Some schools say they are concerned about food allergies, and it is true that for some children a stray bite of someone else's peanut butter sandwich can mean anaphylaxis and even death. But I don't think allergies are the main reason that districts across the country are racing to put new food policies in place. After all, children are allergic to strawberries, wheat and dairy, too, but there are no proposals that I'm aware of to ban any of those foods.
I fear there's something else at work — a fear borne out by a flier my fifth grader brought home saying that at the monthly pizza hot lunch, no child would be allowed to buy a second slice of pizza. The district says the new ruling is to avoid bad feelings caused by "inequities": if everyone can't have extra helpings, no one can.
This solution may seem rather Solomon-like. But if equity is the issue, I'll eat my lunch tray. I believe the schools are overreacting to the so-called obesity epidemic, and in the process are doing our children more harm than good.
Education, politics, and anything else that catches my attention.
Tuesday, May 30, 2006
Food Wars In Schools
The New York Times has a reasoned article about the food police in today's schools.
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It's part of the same mentality that makes kids feel helpless and turns them into these odd out of touch adults that we see in the workplace. Just as if a child is diabetic, or asthmatic or suffers from any other disability or disease, the child at an early age needs to learn to be proactive. A diabetic child MUST know when their blood sugar is dropping. An asthmatic MUST know when to use an emergency inhalor. Why then is it that a child with an allergy to peanut butter feels as if they can eat anything from anyone else's lunchbox without asking what's in it? While I can sympathize with the need to protect young kids, at the same time there are studies that show our overindulgence in regard to germs and bacteria has actually created the plethora of kids with allergies to common everyday materials. And, as you point out, there are far more kids that are lactose intolerant or allergic to wheat or corn, but nowhere do you see a program to eliminate those from the school cafeteria. It's just another dose of hype from the media. Just like the movies hyped us away from nuclear power, they are trying to control our kids via food. Right now my cafeteria is getting ready to lower the number of chicken tenders from seven to five and get rid of pizza entirely. I already have kids that don't eat at school. My kids never did because they hated the selection. Maybe we should just get rid of the school lunch program entirely because I just don't see many kids flocking to a diet of nuts and tofu.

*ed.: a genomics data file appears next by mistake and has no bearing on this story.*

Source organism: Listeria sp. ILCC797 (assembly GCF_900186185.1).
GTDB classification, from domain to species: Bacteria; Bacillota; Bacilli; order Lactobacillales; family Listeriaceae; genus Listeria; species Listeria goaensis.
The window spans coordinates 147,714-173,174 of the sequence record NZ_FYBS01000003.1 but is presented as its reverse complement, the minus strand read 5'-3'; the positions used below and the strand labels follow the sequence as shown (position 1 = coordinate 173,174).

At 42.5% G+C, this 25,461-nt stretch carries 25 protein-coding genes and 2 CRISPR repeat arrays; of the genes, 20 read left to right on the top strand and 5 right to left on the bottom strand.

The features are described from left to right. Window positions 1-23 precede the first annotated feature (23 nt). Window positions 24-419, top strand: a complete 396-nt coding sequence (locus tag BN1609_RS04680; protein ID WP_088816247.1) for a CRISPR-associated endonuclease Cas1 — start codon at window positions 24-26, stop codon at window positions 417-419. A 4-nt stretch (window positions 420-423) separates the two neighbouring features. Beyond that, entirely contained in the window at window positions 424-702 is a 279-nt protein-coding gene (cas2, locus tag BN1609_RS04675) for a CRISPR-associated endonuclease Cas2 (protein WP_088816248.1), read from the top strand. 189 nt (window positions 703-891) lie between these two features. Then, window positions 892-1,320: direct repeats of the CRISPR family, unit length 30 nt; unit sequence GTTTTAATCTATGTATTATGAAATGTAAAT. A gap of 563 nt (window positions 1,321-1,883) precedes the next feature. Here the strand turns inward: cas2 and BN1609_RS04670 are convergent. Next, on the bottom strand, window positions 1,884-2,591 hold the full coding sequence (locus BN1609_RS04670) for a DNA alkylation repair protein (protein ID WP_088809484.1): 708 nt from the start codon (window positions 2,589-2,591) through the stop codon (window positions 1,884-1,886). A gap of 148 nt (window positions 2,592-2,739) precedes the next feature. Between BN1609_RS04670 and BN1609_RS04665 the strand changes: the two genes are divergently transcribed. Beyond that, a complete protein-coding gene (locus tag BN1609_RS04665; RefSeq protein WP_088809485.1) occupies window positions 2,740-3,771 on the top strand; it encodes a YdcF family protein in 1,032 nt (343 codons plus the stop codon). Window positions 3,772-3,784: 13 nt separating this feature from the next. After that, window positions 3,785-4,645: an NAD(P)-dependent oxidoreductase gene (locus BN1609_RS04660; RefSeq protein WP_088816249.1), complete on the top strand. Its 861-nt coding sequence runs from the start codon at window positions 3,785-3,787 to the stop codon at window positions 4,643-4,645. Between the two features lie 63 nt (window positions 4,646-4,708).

You do not think that there is a real obesity problem in America?
Whether there is or not isn't the point. The point is whether or not this is the way to resolve the issue--and whether or not schools have a business telling kids what they can and can't eat in their lunches.
The first step in addressing any problem is admitting that it exists.
Cases in point, Ronald Reagan ignored and mislead the public regarding the biggest public health crisis on his watch, AIDS. He wouldn't even admit that there was a problem until the matter was out of hand. This is why he will go down in history as a so-so President, probably forgotten a hundred years from now.
Now I’m not sure as to the effectiveness of this particular solution, but at least I will not go so far as to trivialize the problem by referring to it as a “so called” epidemic. If you do not agree with a solution, fine. However, it is counter productive to dismiss a solution by minimizing the scope of the problem.
Note that, it's not only like health campaigns in that regard. As is usual in new fads and trends in public education, this is not only not backed up by any credible research, but the available research indicates that it's nonsense. It reminds me of the old joke about Marxism from the Soviet Union:
Student: Teacher, is it true that Marx was a scientist?
Teacher: Of course! Comrade Marx was the greatest scientist of all time!
Student: Then how come he didn't try this cr@p out on rats first?
It is irrelevant whether there is or is not an obesity crisis. What kids eat is their parents' business, not the schools'. Period.
This is just one more area where the schools are being expected to parent the students. Being a parent is more than just giving birth. Parents should teach their own children about healthy eating and monitor it the best they can (while they are young). Once a student is old enough to make their own food choices and buy the food with their own money, this is where the idea of personal responsibility comes into play. Nobody ever wants to take responsibility for their own actions and decisions. Hence, the lawsuit against McDonalds for "causing" obesity. Ridiculous.
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